Series: Nanophotonics

Nanophotonics is a topical and highly distinctive area of modern optics. It is a field that has exhibited phenomenal growth in recent years, at both the research and applications level, and which now accounts for much of the highest impact, most cutting edge research and development activity in optics. It is a highly interdisciplinary area whose subject provenance encompasses materials science including metamaterials, chemistry and physics (and some biology), alongside electrodynamics and optics – both linear and nonlinear, classical and quantum. Together with continued advances in optical and material fabrication, this confluence and fusion goes some way to explain the fervent interest and innovation that now characterizes the subject.

The essence of nanophotonics is a focus on physical systems and optical interactions whose characteristics are substantially modified – in some cases almost entirely determined – by nanoscale features. Indeed, light and optical properties are widely involved throughout the field of nanotechnology. Here, the character of optical propagation and measurement commonly involves an intricate interplay of structural, spectroscopic, electromagnetic, electronic and quantum optical features. In a sense, ‘nanophotonics’ is a term that subsumes ‘nano-optics’; both cover a common ground, but the former term is more often used in particular for systems and effects where quantum effects are manifest. Much of the active research either directly or indirectly concerns surfaces – for example nanofabricated surfaces and surface plasmonics, thin film optics, near-field interactions, evanescent waves and sub-wavelength aperture effects. Other kinds of response are manifest in supramolecular and polymeric systems, cavity nanophotonic structures and nano-antennas.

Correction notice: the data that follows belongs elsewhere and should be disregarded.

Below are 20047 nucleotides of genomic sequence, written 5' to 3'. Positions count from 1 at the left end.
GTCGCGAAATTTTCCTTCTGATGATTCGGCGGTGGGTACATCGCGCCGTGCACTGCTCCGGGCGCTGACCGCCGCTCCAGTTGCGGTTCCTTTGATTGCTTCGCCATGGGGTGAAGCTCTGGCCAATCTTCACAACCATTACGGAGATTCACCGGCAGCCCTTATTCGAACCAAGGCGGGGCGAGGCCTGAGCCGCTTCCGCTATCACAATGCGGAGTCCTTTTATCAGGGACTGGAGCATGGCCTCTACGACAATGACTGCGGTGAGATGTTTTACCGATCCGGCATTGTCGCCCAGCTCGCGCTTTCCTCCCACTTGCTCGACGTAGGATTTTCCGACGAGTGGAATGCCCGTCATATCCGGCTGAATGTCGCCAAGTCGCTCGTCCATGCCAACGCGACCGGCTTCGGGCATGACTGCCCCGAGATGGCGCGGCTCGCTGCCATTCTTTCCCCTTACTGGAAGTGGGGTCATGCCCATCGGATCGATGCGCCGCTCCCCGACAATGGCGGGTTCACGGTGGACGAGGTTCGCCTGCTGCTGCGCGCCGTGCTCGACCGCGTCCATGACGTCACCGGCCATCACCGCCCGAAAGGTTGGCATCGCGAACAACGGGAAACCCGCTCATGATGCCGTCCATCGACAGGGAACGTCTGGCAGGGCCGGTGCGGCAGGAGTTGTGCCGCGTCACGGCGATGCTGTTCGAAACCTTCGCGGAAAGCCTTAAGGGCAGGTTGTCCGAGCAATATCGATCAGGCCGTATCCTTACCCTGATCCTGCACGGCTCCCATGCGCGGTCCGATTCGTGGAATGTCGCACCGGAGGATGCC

The aim of this series is to produce a reliable resource that will become recognized as both comprehensive and definitive, spanning the field in topics that include theoretical foundations, mechanisms, optical techniques, characterization principles, novel fabrication and synthetic methods, calculational and modeling advances, devices, and applications. This whole area particularly needs advanced volumes that properly capture the principles and the real advances, in mature and reflective accounts that are true to the research forefront - yet without the hype that can be found in much of the ‘latest advance’ literature. It is intended that these volumes, invited from well respected authors, will attain a coherent level and approach, so that all volumes are equally accessible to readership from different areas of the subject base. Some contributions may be authored; many will be edited volumes. At the commissioning stage each volume will have an individual proposal for separate review, detailing competition that is specific to the case.